Researchers' ability to accurately screen fossil and subfossil specimens for preservation of DNA and protein sequences remains limited. Thermal exposure and geologic age are usable proxies for sequence preservation on a broad scale but are of nominal use for specimens of similar depositional environments. Cell and tissue biomolecular histology is thus proposed as a novel proxy for determining sequence preservation potential of ancient specimens with improved accuracy. Biomolecular histology as a proxy is hypothesized to elucidate why fossils/subfossils of some depositional environments preserve sequences while others do not and to facilitate selection of ancient specimens for use in molecular studies.
Bird feathers serve multiple functions through their physical structure and coloration, but the evolution of functional novelty in bird feathers remains poorly understood. We investigated how selective pressures gave rise to seasonal coloration change in the feathers of the New World Warblers (Aves: Parulidae), a family with a remarkable diversity of plumage, molt, and life history strategies. Seasonal color changes in the plumages of migratory warblers are hypothesized to reflect a tradeoff between natural and sexual selection on the breeding and non-breeding distributions. We used comparative methods including phylogenetic path analysis to examine nested hypotheses relating to the evolution of seasonal dichromatism (i.e. breeding and nonbreeding plumages) and the molts that produce these plumages. We found that biannual molts likely evolved in response to increased feather wear and that changes in feather coloration evolved after the biannual molt itself. These results demonstrate that structural needs, not seasonal selection on coloration, drive the evolution of molt strategies in Parulidae. Importantly, once a biannual molt evolves, it served as a preadaptation for seasonal changes in plumage color. These results reveal how life history strategies act upon multiple and separate feather functions to drive the evolution of feather replacement patterns and bird coloration.
The rapid shift to online teaching in spring 2020 meant most of us were teaching in panic mode. As we move forward with course planning for fall and beyond, we can invest more time and energy into improving the online experience for our students. We advocate that instructors use inclusive teaching practices, specifically through active learning, in their online classes. Incorporating pedagogical practices that work to maximize active and inclusive teaching concepts will be beneficial for all students, and especially those from minoritized or underserved groups. Like many STEM fields, Ecology and Evolution shows achievement gaps and faces a leaky pipeline issue for students from groups traditionally underrepresented in science. Making online classes both active and inclusive will aid student learning and will also help students feel more connected to their learning, their peers, and their campus. This approach will likely help with performance, retention, and persistence of students. In this paper we offer strategies and techniques that weave together active and inclusive teaching practices and challenge faculty to commit to making small changes in the fall as a first step to more inclusive teaching in ecology and evolutionary biology courses.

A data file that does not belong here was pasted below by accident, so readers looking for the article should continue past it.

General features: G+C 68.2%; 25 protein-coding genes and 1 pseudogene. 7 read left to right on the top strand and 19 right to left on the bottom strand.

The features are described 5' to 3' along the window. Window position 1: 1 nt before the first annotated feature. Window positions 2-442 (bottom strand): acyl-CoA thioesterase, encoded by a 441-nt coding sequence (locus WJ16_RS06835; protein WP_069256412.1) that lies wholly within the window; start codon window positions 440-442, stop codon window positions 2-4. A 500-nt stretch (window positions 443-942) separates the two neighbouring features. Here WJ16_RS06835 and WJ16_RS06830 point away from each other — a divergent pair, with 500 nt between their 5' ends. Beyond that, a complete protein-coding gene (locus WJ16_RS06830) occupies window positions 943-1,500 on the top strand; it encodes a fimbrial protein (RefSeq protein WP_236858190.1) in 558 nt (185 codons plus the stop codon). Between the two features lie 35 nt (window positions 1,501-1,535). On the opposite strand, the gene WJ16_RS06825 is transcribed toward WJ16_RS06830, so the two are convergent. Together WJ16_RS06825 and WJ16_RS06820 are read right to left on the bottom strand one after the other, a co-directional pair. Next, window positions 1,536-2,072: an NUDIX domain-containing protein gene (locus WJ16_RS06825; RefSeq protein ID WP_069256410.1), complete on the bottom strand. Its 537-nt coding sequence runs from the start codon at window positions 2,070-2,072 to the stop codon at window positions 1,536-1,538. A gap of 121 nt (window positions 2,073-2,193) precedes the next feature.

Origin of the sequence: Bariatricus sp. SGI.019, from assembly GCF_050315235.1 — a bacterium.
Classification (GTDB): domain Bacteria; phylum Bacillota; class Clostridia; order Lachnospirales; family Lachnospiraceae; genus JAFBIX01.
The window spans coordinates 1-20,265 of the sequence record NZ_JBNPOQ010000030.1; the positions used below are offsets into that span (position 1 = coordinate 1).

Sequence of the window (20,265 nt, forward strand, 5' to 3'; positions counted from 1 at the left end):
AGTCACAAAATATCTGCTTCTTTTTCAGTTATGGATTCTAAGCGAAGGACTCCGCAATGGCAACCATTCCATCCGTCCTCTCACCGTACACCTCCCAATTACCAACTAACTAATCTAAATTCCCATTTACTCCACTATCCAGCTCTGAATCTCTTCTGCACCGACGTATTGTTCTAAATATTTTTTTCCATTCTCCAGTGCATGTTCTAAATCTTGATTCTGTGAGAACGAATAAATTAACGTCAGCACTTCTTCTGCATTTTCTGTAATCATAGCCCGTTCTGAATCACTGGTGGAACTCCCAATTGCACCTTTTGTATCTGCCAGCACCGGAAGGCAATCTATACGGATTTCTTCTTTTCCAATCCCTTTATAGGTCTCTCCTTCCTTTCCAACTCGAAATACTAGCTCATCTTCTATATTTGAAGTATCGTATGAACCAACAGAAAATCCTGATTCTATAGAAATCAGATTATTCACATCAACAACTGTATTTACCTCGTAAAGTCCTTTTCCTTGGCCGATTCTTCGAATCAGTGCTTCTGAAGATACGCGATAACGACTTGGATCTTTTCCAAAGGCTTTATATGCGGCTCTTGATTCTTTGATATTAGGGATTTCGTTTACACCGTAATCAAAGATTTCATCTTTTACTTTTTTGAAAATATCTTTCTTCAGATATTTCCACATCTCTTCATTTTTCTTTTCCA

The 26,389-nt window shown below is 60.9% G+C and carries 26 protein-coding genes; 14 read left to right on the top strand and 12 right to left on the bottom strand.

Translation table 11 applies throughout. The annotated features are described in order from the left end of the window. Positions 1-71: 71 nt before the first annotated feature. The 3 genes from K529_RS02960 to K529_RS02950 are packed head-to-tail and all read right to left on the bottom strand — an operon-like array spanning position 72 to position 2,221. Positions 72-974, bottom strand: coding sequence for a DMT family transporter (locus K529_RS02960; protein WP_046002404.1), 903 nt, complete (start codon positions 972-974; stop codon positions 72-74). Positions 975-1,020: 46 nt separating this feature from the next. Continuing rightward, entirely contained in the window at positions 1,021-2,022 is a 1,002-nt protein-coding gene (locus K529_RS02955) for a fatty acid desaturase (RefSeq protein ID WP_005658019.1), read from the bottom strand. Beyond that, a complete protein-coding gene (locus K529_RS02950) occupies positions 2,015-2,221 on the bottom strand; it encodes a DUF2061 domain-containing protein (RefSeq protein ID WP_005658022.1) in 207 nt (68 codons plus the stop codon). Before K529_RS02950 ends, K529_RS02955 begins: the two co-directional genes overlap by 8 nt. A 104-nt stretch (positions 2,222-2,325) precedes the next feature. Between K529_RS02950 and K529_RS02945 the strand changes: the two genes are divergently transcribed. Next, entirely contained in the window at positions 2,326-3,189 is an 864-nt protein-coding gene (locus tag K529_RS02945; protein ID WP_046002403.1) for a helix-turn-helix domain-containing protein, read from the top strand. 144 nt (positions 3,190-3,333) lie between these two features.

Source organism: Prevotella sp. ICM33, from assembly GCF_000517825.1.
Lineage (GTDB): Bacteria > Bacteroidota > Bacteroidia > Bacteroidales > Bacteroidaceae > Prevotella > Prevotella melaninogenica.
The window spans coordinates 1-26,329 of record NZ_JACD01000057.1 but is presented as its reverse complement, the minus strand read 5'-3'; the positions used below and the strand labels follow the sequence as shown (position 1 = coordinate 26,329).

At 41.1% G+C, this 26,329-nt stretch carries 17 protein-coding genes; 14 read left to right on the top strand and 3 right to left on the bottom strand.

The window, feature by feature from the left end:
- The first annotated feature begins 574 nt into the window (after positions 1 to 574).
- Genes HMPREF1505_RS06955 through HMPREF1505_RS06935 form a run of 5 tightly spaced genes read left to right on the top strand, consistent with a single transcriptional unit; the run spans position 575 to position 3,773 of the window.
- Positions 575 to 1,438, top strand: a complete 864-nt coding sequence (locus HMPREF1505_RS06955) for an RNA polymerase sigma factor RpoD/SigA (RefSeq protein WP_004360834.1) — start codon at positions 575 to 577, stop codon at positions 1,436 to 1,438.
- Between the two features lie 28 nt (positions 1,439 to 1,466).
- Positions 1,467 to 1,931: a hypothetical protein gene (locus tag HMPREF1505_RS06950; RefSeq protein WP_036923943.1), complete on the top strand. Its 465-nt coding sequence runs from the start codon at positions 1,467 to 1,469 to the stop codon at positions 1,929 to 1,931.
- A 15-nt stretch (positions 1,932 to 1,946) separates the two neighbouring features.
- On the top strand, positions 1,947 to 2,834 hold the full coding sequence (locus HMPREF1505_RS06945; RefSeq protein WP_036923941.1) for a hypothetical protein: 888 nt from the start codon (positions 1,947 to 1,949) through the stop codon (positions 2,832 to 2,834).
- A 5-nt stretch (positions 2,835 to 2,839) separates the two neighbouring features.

Team-Based Learning (TBL) is a pedagogical tool that has great potential to develop student engagement, accountability, and equity in the online classroom. TBL is rooted in evidence-based educational theories and practices that underlie many active learning approaches such as self-testing, team discussion, and application of knowledge. The use of these approaches is associated with better student performance, retention, and sense of belonging in the classroom, aspects that are often reported to be especially lacking in online courses. Here, we describe how we implemented TBL in a face-to-face and an online introductory level evolution and biodiversity course. Our experiences using TBL approaches in the online course have been rewarding, students are engaged and accountable for their learning, and performed well in the course. Our goal is to provide an example of how we designed a life science course using TBL approaches and transitioned the course to an online environment. With the current switch to remote instruction and online learning, we recommend the use of TBL as a course design approach that can improve the students online learning experience.